Curcumin’s Coming

The orange powder that’s popping up in lattes and juices is becoming the athlete’s best friend 

Some years ago I was in a restaurant at Kuala Lumpur International Airport with former UFC Middleweight Champion Rich Franklin. We were waiting for our flight and looking to get some breakfast.

To say that Rich is a fitness fanatic is understating things, so workouts and nutrition play a big part of his life. In short he’s a very fussy eater and for those who don’t know him, it can generate the odd raised eyebrow. 

I selected an a-la-carte option but Rich started to politely ask if he could have a bit of this, a double portion of that and none of the other. To my surprise, the charm of an all-American superstar overcame all challenges of communication and menu flexibility.

“Sure, I’ll get that for you,” said the waiter. I looked across the table at a mutual friend with some surprise, but that wasn’t the end of it. 

“Hey, you’ve got turmeric in that dish. Can I just get a shot of that? In fact. three shots of turmeric for me and my buddies?” His wish was apparently our waiter’s command and moments later we had turmeric-infused liquid in three shot glasses on the table ready for our pre-breakfast consumption. This was washed down with an education from the champ about how healthful it all is. It tasted good too.

Two years later I attended a nutrition seminar in Melbourne and got confirmation from the nutritional advisor to Australian rugby and cricket professionals that the orange stuff really is all Rich had claimed.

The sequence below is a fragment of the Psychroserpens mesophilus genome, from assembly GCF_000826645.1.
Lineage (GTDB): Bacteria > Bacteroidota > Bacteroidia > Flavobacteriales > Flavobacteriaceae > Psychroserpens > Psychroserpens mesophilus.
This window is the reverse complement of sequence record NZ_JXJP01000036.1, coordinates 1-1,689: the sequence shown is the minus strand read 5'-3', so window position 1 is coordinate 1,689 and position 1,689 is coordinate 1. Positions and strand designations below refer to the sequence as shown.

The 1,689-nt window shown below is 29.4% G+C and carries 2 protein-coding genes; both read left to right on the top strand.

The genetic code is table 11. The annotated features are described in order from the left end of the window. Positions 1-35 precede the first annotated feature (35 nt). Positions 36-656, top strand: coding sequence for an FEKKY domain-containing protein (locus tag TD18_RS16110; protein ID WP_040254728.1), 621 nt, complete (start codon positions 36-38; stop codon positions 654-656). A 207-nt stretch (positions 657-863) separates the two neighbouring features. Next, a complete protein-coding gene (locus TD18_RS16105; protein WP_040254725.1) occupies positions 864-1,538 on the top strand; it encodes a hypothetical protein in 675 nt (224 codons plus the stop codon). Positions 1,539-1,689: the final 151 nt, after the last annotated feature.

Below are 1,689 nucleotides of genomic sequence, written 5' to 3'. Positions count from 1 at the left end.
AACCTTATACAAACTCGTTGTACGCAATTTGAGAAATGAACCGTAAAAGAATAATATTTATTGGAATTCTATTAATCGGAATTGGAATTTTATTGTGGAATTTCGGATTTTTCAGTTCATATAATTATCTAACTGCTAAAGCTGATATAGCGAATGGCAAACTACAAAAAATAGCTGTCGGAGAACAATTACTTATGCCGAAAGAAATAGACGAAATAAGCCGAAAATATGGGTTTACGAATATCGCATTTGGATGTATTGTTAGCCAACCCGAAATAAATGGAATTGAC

Back in Singapore, Mount Alvernia Hospital’s view is portrayed on its website through the opinion of Ms Sarah Shamila, manager of its Nutrition and Dietetics Department. She explains that curcumin (pronounced ker-kyew-min) is the active ingredient and mainstay responsible for turmeric’s touted health benefits. Studies have demonstrated it to be a potent antioxidant. Others claim it fights numerous diseases, including cancers, high cholesterol, Alzheimer’s and arthritis, among others.

It was curcumin, given in the form of an intravenous drip, that persuaded entrepreneur Patrick Oliver to seek its benefits on an ongoing basis, long after he claimed its anti-inflammatory properties helped manage the degenerated disc condition in his lower back.

Originally from Miami, now based in Singapore, Oliver told The Gym Pod in an email: “Upon reading more, I realised that there were countless benefits to turmeric and curcumin especially when combined with piperine and a healthy fat. For example, I use MCT Oil which increases its efficacy multi-fold,” MCT oil is a supplement made from a type of fat called medium-chain triglycerides (MCT). “With that knowledge, I started to make my own home recipe and it helped me a lot with the joint pain that I get after I exercise,“ he added. 

Having recommended it to his fiancée and friends, he’s now selling the recipe via Instagram @drink.rmdy in 120 ml shots. Rich Franklin would doubtless be pleased.

Huggs coffee which has several outlets in Singapore, offers a blend of what it calls. ‘East meets West” beverages and includes a turmeric latte, made up of 7 spices. It certainly changes the flavour of your favourite milky coffee, adding a kick that blends surprisingly well with traditional flavours.

And you don’t have to hunt far online for turmeric-based recipes that include Lemongrass turmeric chicken wings, Indonesian turmeric rice and turmeric scrambled eggs.

If inflammatory reactions are restricting your workout and causing discomfort, seek medical advice. But as an ongoing holistic way to manage this response, try incorporating turmeric into your daily diet. Turmeric supplements are widely available and could be a great way to boost the effectiveness of your workout regime. If it works for a world champion, it will likely work for you.
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